Bulletin 65 states that it “is not intended to establish mandatory procedures, and other methods and procedures may be acceptable if based on sound engineering.” Moreover, the bulletin recognizes that “n some cases, . . . measurements or a more detailed analysis may be required.” In this case, a fundamental assumption of the IEEE analysis may not apply to the flat planar nature of the SpaceX Services UT.6 Accordingly, SpaceX Services has undertaken to directly measure power density emitted in the near field region—rather than calculate predicted values—to determine whether the UT would comply with the Commission’s radiation limits at a higher duty cycle. As demonstrated below, these measurements show that the UT will comply so long as it observes a maximum transmit duty cycle of 17.5 percent. Accordingly, SpaceX Services requests that its authorization be modified to allow operations up to that duty cycle.

Offline gongora

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Re: Starlink : New FCC and ITU Filings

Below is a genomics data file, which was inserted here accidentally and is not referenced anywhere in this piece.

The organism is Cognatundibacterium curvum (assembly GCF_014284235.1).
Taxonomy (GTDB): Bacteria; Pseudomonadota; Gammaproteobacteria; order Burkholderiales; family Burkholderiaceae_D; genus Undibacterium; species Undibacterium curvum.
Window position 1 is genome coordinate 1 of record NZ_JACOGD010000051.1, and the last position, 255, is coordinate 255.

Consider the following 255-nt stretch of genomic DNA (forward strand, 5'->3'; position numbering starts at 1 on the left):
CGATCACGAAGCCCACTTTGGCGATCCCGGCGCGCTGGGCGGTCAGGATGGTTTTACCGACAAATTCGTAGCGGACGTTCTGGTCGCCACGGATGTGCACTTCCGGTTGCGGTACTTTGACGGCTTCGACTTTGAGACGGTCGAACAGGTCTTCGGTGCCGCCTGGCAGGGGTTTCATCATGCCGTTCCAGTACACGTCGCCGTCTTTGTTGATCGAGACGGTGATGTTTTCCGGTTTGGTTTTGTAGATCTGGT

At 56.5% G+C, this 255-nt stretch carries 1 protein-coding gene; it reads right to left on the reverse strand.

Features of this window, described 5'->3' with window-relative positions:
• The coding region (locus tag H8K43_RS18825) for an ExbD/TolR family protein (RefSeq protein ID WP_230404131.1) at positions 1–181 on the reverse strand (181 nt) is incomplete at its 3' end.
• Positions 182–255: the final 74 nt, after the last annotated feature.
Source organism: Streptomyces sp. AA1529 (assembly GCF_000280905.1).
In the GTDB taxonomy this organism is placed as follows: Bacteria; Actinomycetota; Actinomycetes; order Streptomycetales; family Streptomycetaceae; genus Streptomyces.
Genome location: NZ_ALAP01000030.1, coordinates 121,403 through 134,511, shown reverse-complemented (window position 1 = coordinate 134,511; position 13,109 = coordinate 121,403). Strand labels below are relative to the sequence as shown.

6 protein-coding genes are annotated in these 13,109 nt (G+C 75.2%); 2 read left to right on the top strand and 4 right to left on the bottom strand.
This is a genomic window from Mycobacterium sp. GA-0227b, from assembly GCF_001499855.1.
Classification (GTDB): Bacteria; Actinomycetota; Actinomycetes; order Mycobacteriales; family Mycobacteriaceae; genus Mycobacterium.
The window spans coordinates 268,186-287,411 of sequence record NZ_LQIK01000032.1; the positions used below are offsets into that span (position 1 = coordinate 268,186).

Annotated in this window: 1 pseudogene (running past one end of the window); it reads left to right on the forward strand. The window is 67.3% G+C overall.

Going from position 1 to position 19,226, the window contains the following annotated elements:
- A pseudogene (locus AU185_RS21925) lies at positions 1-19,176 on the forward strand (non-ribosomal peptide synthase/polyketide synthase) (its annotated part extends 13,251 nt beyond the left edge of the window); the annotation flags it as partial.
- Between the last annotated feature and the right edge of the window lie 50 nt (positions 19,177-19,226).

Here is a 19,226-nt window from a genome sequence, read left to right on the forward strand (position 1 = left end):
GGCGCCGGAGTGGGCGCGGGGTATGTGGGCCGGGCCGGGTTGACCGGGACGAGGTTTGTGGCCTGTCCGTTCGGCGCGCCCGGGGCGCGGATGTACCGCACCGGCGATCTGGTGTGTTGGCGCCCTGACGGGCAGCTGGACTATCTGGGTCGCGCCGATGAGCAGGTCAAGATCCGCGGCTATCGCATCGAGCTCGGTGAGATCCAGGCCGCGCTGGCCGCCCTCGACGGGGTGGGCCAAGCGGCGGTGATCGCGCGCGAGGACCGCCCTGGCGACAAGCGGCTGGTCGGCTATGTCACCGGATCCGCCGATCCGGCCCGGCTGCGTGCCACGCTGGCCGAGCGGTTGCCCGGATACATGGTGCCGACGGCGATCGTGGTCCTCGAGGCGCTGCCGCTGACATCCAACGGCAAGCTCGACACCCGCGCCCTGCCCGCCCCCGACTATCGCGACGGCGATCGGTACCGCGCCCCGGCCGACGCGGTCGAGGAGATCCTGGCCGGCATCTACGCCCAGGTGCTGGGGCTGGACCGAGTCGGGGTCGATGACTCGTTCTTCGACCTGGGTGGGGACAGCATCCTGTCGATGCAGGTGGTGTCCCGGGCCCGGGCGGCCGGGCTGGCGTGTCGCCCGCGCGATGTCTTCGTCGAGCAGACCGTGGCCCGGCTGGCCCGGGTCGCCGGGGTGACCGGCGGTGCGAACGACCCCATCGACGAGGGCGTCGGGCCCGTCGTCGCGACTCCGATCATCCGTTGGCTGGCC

« Reply #609 on: 05/19/2023 10:24 pm »
They made filings for several E-band gateways yesterday

Offline gongora

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Re: Starlink : New FCC and ITU Filings
« Reply #610 on: 05/20/2023 03:19 pm »
They made filings for several E-band gateways yesterday

And five more, that's about 10 in two days

Offline virtuallynathan

Re: Starlink : New FCC and ITU Filings
« Reply #611 on: 05/21/2023 01:17 pm »
They made filings for several E-band gateways yesterday

Debeque, CO (First sites in the state)
Kiowa, CO
Sunset, TX
Corpus, Christie, TX
Hillsboro, TX (existing 8x Ka site)
Phoenix, AZ (Flexential Datacenter)
Mt. Ayr, IN (exiting 8x Ka site)
Des Moines, NM (Recently also filed for 40x Ka)
Kenansville, FL (existing 8x Ka site)
Inman, KS (existing 8x Ka site)
Salem, OR
« Last Edit: 05/24/2023 05:55 pm by virtuallynathan »

Offline gongora

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Re: Starlink : New FCC and ITU Filings
« Reply #612 on: 05/24/2023 04:49 pm »
They made filings for several E-band gateways yesterday

And five more, that's about 10 in two days

And about a dozen more yesterday

Offline virtuallynathan

Re: Starlink : New FCC and ITU Filings
« Reply #613 on: 05/24/2023 05:54 pm »
They made filings for several E-band gateways yesterday

And five more, that's about 10 in two days

And about a dozen more yesterday